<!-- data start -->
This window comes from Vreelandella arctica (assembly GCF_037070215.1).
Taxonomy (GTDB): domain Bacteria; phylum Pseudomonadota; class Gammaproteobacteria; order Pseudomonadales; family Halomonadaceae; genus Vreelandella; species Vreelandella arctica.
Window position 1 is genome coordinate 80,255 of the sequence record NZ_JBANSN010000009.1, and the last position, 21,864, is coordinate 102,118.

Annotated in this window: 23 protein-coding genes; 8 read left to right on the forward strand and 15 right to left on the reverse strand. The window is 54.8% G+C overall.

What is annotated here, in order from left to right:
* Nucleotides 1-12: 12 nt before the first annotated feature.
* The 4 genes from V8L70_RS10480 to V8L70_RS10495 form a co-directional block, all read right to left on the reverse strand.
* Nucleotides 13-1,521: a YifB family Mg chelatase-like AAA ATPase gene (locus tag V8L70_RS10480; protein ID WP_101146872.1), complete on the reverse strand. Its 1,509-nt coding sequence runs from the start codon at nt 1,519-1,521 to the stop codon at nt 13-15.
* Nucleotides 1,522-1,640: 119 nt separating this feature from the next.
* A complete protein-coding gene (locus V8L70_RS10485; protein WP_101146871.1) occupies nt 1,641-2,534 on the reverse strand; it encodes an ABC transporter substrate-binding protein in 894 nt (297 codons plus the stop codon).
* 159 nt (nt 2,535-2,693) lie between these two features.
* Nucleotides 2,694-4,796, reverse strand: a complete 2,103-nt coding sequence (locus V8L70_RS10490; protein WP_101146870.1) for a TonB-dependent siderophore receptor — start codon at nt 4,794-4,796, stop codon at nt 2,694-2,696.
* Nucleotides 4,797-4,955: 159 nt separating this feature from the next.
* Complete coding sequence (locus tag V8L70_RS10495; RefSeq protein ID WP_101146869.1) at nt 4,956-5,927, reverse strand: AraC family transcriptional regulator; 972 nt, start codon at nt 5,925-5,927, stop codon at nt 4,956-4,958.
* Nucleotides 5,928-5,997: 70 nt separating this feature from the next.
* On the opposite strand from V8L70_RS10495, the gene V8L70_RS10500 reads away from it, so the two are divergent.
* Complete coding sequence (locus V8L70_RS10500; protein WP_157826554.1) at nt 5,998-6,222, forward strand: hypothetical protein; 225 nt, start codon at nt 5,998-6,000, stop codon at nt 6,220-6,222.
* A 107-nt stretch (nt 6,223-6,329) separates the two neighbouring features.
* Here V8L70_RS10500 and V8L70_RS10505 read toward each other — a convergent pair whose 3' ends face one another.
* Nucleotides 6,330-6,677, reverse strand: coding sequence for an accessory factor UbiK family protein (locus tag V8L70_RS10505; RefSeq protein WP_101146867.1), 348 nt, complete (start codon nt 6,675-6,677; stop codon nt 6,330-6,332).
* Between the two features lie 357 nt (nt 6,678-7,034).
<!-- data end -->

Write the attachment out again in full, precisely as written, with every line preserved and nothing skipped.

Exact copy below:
This window comes from Vreelandella arctica (assembly GCF_037070215.1).
Taxonomy (GTDB): domain Bacteria; phylum Pseudomonadota; class Gammaproteobacteria; order Pseudomonadales; family Halomonadaceae; genus Vreelandella; species Vreelandella arctica.
Window position 1 is genome coordinate 80,255 of the sequence record NZ_JBANSN010000009.1, and the last position, 21,864, is coordinate 102,118.

Annotated in this window: 23 protein-coding genes; 8 read left to right on the forward strand and 15 right to left on the reverse strand. The window is 54.8% G+C overall.

What is annotated here, in order from left to right:
* Nucleotides 1-12: 12 nt before the first annotated feature.
* The 4 genes from V8L70_RS10480 to V8L70_RS10495 form a co-directional block, all read right to left on the reverse strand.
* Nucleotides 13-1,521: a YifB family Mg chelatase-like AAA ATPase gene (locus tag V8L70_RS10480; protein ID WP_101146872.1), complete on the reverse strand. Its 1,509-nt coding sequence runs from the start codon at nt 1,519-1,521 to the stop codon at nt 13-15.
* Nucleotides 1,522-1,640: 119 nt separating this feature from the next.
* A complete protein-coding gene (locus V8L70_RS10485; protein WP_101146871.1) occupies nt 1,641-2,534 on the reverse strand; it encodes an ABC transporter substrate-binding protein in 894 nt (297 codons plus the stop codon).
* 159 nt (nt 2,535-2,693) lie between these two features.
* Nucleotides 2,694-4,796, reverse strand: a complete 2,103-nt coding sequence (locus V8L70_RS10490; protein WP_101146870.1) for a TonB-dependent siderophore receptor — start codon at nt 4,794-4,796, stop codon at nt 2,694-2,696.
* Nucleotides 4,797-4,955: 159 nt separating this feature from the next.
* Complete coding sequence (locus tag V8L70_RS10495; RefSeq protein ID WP_101146869.1) at nt 4,956-5,927, reverse strand: AraC family transcriptional regulator; 972 nt, start codon at nt 5,925-5,927, stop codon at nt 4,956-4,958.
* Nucleotides 5,928-5,997: 70 nt separating this feature from the next.
* On the opposite strand from V8L70_RS10495, the gene V8L70_RS10500 reads away from it, so the two are divergent.
* Complete coding sequence (locus V8L70_RS10500; protein WP_157826554.1) at nt 5,998-6,222, forward strand: hypothetical protein; 225 nt, start codon at nt 5,998-6,000, stop codon at nt 6,220-6,222.
* A 107-nt stretch (nt 6,223-6,329) separates the two neighbouring features.
* Here V8L70_RS10500 and V8L70_RS10505 read toward each other — a convergent pair whose 3' ends face one another.
* Nucleotides 6,330-6,677, reverse strand: coding sequence for an accessory factor UbiK family protein (locus tag V8L70_RS10505; RefSeq protein WP_101146867.1), 348 nt, complete (start codon nt 6,675-6,677; stop codon nt 6,330-6,332).
* Between the two features lie 357 nt (nt 6,678-7,034).